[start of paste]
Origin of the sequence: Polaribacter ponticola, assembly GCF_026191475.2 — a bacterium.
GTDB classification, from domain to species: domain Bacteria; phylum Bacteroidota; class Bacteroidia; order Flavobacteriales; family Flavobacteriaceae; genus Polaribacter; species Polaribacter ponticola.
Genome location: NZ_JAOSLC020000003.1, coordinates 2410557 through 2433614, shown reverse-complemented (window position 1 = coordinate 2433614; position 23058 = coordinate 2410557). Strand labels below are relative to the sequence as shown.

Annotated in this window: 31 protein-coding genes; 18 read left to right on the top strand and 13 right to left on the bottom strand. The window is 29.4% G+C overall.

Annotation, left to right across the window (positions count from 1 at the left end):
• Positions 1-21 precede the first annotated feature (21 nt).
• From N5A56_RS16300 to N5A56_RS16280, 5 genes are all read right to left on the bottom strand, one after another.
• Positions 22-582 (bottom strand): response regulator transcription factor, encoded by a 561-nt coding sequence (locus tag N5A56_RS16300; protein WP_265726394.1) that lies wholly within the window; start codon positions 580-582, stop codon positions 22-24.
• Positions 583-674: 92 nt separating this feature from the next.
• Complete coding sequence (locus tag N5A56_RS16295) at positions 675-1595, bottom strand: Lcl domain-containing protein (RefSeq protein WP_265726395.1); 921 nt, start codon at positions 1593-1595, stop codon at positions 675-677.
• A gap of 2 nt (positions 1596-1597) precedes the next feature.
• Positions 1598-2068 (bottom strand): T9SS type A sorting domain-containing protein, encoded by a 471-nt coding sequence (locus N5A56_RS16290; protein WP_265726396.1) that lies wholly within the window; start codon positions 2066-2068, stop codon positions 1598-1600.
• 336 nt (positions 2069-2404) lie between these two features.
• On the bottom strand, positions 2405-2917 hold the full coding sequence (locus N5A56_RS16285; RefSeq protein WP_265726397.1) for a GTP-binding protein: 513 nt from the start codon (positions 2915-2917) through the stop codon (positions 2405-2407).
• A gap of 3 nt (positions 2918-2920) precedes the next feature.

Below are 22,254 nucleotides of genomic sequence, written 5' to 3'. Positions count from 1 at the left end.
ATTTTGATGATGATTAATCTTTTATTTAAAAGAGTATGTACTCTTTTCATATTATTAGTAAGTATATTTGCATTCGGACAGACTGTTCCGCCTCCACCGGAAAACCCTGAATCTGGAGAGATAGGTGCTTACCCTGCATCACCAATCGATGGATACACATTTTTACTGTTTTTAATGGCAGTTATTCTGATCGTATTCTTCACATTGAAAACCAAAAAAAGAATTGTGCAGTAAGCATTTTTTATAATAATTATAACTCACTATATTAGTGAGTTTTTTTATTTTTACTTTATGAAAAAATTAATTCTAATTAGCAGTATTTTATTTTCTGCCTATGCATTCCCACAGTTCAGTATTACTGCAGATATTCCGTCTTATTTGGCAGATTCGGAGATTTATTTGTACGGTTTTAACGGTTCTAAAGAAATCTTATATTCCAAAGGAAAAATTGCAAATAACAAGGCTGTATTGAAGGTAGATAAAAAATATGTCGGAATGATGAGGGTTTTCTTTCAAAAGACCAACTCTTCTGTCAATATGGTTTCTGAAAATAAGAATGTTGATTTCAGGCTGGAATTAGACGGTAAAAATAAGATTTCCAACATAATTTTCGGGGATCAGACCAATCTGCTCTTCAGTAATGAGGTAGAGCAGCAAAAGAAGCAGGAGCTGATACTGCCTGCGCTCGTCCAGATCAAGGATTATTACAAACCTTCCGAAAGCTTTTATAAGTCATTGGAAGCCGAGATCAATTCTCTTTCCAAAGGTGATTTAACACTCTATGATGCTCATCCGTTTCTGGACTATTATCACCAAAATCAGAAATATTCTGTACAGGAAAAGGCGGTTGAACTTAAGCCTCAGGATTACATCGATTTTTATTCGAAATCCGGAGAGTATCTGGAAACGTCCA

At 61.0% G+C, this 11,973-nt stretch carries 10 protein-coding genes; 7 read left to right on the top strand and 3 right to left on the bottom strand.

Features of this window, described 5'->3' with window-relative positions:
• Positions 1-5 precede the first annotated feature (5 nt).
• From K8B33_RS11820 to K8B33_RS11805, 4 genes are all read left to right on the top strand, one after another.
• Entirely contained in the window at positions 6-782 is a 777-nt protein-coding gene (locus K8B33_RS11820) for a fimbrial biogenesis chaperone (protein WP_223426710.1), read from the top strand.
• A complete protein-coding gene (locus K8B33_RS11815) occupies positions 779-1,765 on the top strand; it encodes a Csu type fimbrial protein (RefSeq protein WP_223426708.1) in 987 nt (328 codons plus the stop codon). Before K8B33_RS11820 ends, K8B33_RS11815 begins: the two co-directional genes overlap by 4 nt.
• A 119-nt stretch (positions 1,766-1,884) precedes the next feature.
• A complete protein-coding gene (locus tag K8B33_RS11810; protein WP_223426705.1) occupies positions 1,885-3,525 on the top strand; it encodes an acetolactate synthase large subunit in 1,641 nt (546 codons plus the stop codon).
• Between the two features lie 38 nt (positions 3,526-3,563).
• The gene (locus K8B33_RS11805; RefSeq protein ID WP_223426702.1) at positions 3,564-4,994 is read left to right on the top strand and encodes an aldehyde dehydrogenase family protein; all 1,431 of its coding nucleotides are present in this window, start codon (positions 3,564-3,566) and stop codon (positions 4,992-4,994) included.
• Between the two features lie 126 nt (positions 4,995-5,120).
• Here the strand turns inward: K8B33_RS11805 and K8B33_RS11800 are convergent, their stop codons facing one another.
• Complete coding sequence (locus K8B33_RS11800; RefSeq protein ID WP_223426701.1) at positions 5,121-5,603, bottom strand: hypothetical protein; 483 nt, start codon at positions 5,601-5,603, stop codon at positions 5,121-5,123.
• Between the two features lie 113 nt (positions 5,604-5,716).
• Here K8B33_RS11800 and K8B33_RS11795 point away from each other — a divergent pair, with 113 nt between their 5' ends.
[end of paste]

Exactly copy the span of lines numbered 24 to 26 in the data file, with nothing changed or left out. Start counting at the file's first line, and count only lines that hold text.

• A 119-nt stretch (positions 1,766-1,884) precedes the next feature.
• A complete protein-coding gene (locus tag K8B33_RS11810; protein WP_223426705.1) occupies positions 1,885-3,525 on the top strand; it encodes an acetolactate synthase large subunit in 1,641 nt (546 codons plus the stop codon).
• Between the two features lie 38 nt (positions 3,526-3,563).